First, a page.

Completeness The amount of usable or complete data, representative of a typical data sample.
Consistency Compares data records from two different datasets.
Validity How much data conforms to acceptable format for any business rules.
Uniqueness Tracks the volume of duplicate data in a dataset.
Integrity Prevents broken links between datasets.

To understand the quality of your data, you need a solid reference point. This is where data quality dimensions come into play: 

  1. Accuracy – the degree to which values are correct as compared to their real representation.
  2. Completeness – assesses the extent to which all necessary data is present and accessible.
  3. Consistency – refers to the consistency of data across diverse sources or systems.
  4. Validity – relates to a dataset’s conformance to prescribed formats, rules, or standards for each attribute.
  5. Uniqueness – assures that there are no duplicate records in a dataset.
  6. Integrity – helps to preserve referential linkages between datasets by preventing broken links.

Why do you need to monitor data quality?

Why data quality management is important

Where do data quality concerns arise in the data lifecycle? What challenges can you expect at each stage? 

There are three major areas where problems might affect data quality:

Data ingestion

Imagine that dreaded phone call from a data analyst notifying you that the report dashboard for some customers has been faulty for a few days and has resulted in incorrect decisions.

You start to panic. The tests you developed should have detected these problems in the pipeline, right? If you’re lucky, it will take you anything from a few hours to several days to properly investigate the core source of the problem. Finally, you learn the reason: mobile app developers changed the structure of the database that collects data from the app.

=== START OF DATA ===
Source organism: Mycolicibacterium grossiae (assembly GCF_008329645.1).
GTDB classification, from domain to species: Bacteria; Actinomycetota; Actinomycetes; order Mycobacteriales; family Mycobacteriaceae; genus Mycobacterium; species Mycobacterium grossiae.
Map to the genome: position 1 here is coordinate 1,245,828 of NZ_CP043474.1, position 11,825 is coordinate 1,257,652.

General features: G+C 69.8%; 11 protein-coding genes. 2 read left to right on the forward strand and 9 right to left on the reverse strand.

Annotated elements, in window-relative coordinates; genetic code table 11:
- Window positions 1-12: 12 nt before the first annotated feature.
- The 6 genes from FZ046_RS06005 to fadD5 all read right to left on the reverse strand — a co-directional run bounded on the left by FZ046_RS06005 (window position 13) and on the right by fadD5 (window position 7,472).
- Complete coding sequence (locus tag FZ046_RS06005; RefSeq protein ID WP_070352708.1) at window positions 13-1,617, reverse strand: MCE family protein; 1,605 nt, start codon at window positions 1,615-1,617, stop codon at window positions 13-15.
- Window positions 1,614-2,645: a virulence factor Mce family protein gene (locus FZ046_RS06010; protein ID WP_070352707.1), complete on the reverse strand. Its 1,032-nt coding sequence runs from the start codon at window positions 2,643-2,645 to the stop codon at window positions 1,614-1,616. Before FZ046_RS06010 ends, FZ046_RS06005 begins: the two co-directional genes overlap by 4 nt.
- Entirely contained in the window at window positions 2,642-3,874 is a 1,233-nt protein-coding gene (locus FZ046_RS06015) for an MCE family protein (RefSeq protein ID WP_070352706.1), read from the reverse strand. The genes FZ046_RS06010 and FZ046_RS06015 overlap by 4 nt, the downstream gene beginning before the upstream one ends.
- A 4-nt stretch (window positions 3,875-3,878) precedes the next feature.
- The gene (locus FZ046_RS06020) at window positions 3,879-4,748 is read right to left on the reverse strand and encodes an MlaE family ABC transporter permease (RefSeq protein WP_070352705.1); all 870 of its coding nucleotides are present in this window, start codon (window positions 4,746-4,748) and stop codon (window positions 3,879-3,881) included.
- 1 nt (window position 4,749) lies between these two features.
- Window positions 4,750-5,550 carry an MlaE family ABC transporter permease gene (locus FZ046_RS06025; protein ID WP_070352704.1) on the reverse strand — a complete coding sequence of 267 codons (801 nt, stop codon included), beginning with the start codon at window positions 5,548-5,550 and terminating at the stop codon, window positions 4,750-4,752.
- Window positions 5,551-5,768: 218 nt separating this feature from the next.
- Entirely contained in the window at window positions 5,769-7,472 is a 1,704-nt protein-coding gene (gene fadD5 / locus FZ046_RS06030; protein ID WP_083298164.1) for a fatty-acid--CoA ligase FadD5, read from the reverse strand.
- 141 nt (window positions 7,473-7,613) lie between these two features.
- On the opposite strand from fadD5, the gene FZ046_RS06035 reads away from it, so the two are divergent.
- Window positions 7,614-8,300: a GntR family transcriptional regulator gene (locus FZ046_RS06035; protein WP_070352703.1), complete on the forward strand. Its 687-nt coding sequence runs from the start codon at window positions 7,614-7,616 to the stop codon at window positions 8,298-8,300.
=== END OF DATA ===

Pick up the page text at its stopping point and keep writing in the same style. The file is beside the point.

But the faulty data has found its way through to your reporting layer since you weren’t notified and failed to build validation tests to handle such edge circumstances. 

While there are various concerns that you cannot account for that are directly related to data sources, there are several that are common:

  • Duplicate data
  • Outdated data
  • Data distribution drifts
  • Missing data
  • Incorrect data type and format
  • Incorrect data syntax and semantics are incorrect

Data systems or pipelines

The Data Lifecycle

Whether it’s an ETL, ELT, or rETL-based pipeline, keeping it clean will be challenging. You might come across faulty or buggy data transformations that cause data quality issues.

For example, you may write your transformation steps incorrectly, leading your pipeline stages to execute in the wrong sequence. Data pipeline modifications can create further problems like data downtime, data corruption, and even difficulties for downstream customers.